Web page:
Cibele is a deeply personal game. The Star Maid Games-developed title tells the tale of Nina, a young woman who meets, falls in love with, and eventually sleeps with someone she meets on the internet. But while creator Nina Freeman expects players to see parts of themselves in this experience, she's adamant about one thing: "Cibele is not about the player."
During a Game Developers Conference 2016 panel called "How Game Mechanics Helped Players Embody 19-Year-Old Nina in Cibele," Freeman spoke about her goals to help players understand Nina as a character. She described it as a theatrical experience in which players perform as Nina while they play, using her hands and eyes to exist in the game's fictional online space.
"I wasn't trying to tell the story of an entire relationship"
"It's essential to Cibele that the player embody Nina, not control her," Freeman said. "The player always has a sense of self, of course, but they hopefully suspend that sense of self when playing a video game as a character. [...] The player will always project their own goals and motivations onto the character to a certain extent, but as a designer, it's my job to remind the player of the goals and motivations of the character that they're mean to perform as."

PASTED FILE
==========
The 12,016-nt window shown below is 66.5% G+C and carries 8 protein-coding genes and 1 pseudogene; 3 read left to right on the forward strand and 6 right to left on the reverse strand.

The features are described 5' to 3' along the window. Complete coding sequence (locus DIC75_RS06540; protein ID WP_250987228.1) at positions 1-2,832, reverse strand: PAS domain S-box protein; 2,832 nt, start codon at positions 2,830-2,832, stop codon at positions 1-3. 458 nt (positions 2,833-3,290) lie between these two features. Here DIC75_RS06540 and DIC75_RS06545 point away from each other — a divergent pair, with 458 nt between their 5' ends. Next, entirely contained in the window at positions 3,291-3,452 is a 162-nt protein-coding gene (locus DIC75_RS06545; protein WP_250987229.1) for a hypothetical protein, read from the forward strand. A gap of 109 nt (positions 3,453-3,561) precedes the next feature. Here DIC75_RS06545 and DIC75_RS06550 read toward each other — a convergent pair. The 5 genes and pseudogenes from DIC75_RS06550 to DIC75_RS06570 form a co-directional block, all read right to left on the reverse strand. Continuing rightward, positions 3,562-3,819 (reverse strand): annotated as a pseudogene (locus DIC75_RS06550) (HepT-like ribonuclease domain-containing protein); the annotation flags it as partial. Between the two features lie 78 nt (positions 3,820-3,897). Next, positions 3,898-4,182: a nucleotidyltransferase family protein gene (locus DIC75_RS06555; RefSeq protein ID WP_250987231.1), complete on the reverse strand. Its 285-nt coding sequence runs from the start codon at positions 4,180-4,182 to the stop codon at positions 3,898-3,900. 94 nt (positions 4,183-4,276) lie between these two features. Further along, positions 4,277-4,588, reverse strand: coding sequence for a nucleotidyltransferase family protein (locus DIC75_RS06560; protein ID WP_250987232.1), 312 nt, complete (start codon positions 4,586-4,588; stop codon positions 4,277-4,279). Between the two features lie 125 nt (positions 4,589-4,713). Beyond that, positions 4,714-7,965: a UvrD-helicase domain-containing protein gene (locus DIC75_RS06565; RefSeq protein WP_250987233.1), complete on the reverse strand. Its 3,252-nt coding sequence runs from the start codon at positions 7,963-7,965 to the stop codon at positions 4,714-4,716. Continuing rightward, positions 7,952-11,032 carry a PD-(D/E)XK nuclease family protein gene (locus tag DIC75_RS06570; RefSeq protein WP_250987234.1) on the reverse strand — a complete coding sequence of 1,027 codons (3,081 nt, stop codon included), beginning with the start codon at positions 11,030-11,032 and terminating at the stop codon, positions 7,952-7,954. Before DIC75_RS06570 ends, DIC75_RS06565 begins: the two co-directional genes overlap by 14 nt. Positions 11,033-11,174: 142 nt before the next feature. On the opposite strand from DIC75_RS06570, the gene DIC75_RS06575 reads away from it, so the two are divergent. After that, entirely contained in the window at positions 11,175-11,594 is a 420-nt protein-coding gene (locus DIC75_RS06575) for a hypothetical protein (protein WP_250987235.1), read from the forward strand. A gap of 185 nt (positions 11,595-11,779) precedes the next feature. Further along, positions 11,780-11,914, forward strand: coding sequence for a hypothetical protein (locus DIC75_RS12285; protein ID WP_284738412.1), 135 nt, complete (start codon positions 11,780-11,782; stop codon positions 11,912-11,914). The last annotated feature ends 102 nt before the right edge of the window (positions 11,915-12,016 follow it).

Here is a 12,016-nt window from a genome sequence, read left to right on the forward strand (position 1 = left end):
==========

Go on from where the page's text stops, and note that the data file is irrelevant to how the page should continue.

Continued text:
Cibele began as a prototype while Freeman was a student at New York University. After realizing the original scope of the project was simply too large, she eventually cut it down to a handful of key scenes and conversations.
"I asked myself what the player needed to know about these two characters in order to understand their relationship and why they meet up for sex," she said. "I whittled this larger relationship down to three key conversations between Nina and Ichi that illustrated why they wanted to meet up at all."
Each of these represented a different phase in the characters' relationship.
"The first is the light flirting phase," Freeman said. "The second is whatever the conversational version of heavy petting is. And, finally, the last conversation is about their decision to meet up. I guess the second conversation is less heavy petting and more like that, and also becoming emotionally close."
Although these scenes didn't fully encompass the breadth of the relationship, they did offer up an answer as to why the two would meet up at all.
"I wasn't trying to tell the story of an entire relationship," Freeman said. "I was trying to tell the story about a particular moment during a larger relationship."